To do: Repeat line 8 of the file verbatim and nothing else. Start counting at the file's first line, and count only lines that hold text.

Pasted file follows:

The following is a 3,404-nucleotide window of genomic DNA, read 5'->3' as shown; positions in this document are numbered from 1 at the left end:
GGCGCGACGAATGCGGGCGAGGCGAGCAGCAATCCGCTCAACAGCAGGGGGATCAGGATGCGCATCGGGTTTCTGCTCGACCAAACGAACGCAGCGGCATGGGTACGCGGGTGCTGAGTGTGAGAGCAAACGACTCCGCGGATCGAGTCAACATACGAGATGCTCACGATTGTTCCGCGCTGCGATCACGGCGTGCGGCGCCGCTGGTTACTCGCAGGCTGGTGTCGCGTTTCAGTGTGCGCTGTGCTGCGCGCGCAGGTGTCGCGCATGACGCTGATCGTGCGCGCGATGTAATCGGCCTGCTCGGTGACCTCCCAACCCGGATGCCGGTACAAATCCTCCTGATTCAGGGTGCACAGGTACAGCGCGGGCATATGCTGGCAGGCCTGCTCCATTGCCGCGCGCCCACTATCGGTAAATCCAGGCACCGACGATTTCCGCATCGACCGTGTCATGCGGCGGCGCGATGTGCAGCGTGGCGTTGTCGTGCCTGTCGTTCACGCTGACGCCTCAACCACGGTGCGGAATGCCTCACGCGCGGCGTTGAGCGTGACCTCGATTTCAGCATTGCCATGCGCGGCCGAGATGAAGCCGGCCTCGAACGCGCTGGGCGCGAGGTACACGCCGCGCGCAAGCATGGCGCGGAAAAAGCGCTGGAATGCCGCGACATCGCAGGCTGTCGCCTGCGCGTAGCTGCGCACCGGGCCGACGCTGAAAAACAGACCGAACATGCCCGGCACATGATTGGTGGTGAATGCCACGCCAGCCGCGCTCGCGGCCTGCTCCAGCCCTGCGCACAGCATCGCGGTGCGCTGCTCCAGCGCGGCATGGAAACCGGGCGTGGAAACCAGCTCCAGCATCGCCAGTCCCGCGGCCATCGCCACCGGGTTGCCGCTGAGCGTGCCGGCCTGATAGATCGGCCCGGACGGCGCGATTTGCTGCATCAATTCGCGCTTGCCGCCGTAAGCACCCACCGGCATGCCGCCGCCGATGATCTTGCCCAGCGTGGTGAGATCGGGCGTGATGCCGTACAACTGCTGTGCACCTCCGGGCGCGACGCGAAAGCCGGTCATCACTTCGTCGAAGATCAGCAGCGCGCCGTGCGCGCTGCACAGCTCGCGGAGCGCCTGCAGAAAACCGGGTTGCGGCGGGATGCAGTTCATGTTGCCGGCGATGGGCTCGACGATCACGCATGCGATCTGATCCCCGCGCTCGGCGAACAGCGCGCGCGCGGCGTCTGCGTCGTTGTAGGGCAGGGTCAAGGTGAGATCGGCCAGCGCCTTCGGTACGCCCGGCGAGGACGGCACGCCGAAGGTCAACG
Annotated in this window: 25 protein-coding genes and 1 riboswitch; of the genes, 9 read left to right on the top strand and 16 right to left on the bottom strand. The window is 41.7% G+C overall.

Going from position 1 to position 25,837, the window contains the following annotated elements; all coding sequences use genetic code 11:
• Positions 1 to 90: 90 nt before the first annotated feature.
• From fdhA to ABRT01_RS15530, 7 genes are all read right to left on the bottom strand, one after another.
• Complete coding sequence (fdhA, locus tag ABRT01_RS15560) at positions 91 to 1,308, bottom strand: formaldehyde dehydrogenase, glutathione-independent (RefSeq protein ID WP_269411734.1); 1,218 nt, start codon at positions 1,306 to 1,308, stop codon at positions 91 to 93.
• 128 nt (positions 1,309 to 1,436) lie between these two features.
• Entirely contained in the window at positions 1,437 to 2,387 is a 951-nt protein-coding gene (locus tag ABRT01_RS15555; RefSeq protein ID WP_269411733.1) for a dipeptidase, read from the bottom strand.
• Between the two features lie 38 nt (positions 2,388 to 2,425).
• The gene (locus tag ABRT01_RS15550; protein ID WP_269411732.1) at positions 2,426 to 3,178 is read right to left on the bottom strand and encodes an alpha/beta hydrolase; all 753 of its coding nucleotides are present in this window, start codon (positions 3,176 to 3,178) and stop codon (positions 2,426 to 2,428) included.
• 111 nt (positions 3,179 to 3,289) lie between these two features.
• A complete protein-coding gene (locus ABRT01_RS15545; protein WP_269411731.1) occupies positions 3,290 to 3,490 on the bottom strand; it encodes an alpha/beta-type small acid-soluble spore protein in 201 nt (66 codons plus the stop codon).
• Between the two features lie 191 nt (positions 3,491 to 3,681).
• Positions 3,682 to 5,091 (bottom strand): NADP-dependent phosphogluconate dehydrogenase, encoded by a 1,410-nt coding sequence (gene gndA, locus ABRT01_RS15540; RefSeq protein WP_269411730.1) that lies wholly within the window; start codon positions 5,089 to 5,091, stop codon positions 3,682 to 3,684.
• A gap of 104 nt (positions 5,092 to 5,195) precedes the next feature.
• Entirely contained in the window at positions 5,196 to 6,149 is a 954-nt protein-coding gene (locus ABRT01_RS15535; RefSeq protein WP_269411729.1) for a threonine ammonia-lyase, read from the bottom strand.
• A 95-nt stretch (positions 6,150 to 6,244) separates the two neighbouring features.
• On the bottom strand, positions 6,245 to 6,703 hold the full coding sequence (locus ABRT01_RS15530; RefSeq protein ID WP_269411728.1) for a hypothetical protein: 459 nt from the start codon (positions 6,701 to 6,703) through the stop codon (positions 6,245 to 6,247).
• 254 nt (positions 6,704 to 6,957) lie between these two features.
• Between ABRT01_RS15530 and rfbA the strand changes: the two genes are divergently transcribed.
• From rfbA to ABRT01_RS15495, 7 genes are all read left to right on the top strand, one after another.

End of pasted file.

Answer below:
• 128 nt (positions 1,309 to 1,436) lie between these two features.